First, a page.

One of the most common questions I receive is “What age should I introduce a piggy bank to a child?” For many personal finance experts, the answer is always: RIGHT NOW! But for me, it’s all about cognitive development.
Research has shown that kids do not understand delayed gratification (or the ability to wait for a better payoff) till around kindergarten (ages 4-6).
Piggy Banks for 4-6 Year Olds
For the 4-6 year old finally getting an understanding of that big word: PATIENCE, there are a few things you can do to teach the value of the piggy bank.
First, you must understand that even though children have the ability to hold off on their impulses, they still don’t have the self control to put something into savings for a long period of time and either: 1.) remember that it is still there, OR 2.) not want to get it again after a short period of time.
A piggy bank, rather than a savings account, is great because it puts the money in clear view of the child while also being a short term activity.
Here are some of our favorite, age appropriate piggy banks:
Traditional Piggy Banks
This is a favorite in our house because of its size. It isn’t some porcelain, easy to break model. Instead, it is durable and adorable. It’s great for little kids to handle.
Counting Piggy Banks
We love this piggy bank because it takes the guess work out of how much is actually in there. And it makes the savings real for children who are not yet there on understanding value of coins.
Super Saver Pig
This pig is perfect for kids who are starting to get an understanding on savings. Best for those in 3rd-8th grade, this helps children divide up their money into “goals” such as saving, spend, donate, and invest. You can still use this one with younger learners, but you may want to limit it to just spend and save until you are ready to introduce those more advanced concepts.
How to Talk Piggy Banks and Savings for Kindergarteners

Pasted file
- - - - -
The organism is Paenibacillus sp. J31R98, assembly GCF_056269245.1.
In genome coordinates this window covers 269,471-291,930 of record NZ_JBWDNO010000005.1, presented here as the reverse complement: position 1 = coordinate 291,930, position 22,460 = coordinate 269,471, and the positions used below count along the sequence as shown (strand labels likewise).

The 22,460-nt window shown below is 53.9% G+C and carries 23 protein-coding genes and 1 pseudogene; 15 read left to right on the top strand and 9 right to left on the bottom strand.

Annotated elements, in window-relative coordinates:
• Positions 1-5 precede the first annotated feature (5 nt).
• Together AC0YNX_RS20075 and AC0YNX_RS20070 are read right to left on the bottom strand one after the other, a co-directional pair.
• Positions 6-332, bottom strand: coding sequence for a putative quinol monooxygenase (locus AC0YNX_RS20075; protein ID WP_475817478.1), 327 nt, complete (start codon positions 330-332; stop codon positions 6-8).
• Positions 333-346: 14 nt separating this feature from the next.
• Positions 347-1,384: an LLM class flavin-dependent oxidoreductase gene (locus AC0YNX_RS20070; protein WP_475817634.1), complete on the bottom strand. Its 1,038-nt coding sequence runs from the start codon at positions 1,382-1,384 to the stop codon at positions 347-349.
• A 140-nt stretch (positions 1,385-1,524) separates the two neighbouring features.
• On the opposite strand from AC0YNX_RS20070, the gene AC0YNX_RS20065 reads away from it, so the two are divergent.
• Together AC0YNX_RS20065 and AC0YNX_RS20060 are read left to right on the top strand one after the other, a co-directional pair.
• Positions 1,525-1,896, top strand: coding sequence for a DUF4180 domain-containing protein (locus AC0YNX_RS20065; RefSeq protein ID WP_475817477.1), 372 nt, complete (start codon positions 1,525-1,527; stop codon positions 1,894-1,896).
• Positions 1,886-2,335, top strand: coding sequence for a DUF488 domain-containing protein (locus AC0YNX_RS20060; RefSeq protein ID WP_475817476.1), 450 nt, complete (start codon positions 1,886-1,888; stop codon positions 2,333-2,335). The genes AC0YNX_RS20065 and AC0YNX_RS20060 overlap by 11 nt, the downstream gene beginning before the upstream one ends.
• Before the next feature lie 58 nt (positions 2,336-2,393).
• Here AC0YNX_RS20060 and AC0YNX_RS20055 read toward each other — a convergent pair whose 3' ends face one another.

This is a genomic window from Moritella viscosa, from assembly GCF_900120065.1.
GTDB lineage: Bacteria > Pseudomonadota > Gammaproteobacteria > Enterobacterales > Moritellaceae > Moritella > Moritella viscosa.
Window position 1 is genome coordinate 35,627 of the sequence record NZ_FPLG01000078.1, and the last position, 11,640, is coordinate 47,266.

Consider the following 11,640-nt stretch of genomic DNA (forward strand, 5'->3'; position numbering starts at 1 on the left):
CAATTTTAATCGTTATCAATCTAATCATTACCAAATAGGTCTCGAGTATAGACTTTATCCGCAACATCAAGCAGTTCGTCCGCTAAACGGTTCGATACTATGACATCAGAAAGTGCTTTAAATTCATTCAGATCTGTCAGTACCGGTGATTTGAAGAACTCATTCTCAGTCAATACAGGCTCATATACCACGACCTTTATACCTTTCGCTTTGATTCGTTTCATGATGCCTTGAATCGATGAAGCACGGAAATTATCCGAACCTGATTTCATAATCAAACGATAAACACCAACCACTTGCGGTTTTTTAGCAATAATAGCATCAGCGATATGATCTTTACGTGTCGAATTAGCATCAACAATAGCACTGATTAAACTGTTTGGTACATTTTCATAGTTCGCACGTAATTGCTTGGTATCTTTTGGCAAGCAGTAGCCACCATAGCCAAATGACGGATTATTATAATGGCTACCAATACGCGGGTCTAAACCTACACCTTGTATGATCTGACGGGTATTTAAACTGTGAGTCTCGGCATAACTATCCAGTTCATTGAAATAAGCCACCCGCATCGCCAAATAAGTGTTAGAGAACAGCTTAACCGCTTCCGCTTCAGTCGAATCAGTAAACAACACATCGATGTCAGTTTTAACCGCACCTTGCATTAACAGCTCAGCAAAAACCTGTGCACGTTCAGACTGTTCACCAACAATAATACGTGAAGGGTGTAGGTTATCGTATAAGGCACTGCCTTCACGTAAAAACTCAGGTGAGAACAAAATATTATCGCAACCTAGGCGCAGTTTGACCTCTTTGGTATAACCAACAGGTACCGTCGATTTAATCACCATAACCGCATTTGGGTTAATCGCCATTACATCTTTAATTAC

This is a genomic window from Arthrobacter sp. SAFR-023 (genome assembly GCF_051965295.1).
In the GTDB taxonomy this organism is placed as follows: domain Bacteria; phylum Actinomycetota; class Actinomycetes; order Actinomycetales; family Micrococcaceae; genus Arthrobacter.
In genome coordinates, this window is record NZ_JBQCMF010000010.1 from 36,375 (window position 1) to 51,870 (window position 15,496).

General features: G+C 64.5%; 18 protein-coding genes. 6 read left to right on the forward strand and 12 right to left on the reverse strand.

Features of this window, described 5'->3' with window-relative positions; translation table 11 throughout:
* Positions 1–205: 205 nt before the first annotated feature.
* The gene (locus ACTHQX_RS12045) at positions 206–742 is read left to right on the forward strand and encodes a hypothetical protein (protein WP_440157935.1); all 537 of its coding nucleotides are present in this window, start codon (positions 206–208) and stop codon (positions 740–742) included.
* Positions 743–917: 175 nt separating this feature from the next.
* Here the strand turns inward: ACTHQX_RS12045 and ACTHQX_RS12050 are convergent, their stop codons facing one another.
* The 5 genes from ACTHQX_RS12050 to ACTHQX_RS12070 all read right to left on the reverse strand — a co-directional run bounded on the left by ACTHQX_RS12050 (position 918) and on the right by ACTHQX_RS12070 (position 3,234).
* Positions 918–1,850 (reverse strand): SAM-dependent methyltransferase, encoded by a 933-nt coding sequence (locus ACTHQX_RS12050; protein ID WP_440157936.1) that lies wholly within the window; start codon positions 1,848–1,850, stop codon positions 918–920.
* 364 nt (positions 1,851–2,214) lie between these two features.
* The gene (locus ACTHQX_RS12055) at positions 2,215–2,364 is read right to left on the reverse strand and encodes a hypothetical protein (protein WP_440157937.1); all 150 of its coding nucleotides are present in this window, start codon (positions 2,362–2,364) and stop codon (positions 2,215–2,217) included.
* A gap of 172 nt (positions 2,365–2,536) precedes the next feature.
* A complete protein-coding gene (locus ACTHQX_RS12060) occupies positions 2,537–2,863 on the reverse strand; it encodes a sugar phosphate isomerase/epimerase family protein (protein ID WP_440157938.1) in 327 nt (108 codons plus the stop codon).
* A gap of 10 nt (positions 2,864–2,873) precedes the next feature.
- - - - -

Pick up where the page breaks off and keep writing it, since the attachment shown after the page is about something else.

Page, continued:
When you first introduce a piggy bank, start slow. Place coins around the house occasionally and task them with finding it. For example, “I thought I saw a penny on the carpet. Can you go find it and place it in your piggy bank?” Once they have found it, have them “feed the pig” and then forget about it.
Once your child has reached $2-3 in coins, open the piggy bank and have them buy a little treat that actually costs $1-2. That could be a pack of stickers, a favorite treat, a toy from a dollar store, etc. Whatever money is leftover goes back into the piggy bank.
The goal is to not get to zero sum, but to always have some leftover. You can use the idea that the pig still needs to eat if the child wants to spend all of their money.
Introduce a Piggy Bank to a Child Today!
If your Every Little Cent child is too young to understand delayed gratification or is not tuned into money just yet, there are ways to introduce the piggy bank to a chid with lower expectations.
The best way to do this is to model savings behaviors! Get your own piggy bank and place it in a spot where they will see it (such as a living room). Every day, empty your wallet or purse and place the change or bills inside. Exclaim loudly how you are excited to save that money for ____ (perhaps a mini-vacation, a trip to the ice cream shop, etc.).
More than likely, as kids notice your actions and the pay off, they will be more wanting to get their own version and to participate with you. You can have them place the coins inside or to help you count the amount (just counting the number of coins is equally effective).
By starting a concept of savings now, you can set them up on the path to piggy bank ownership tomorrow!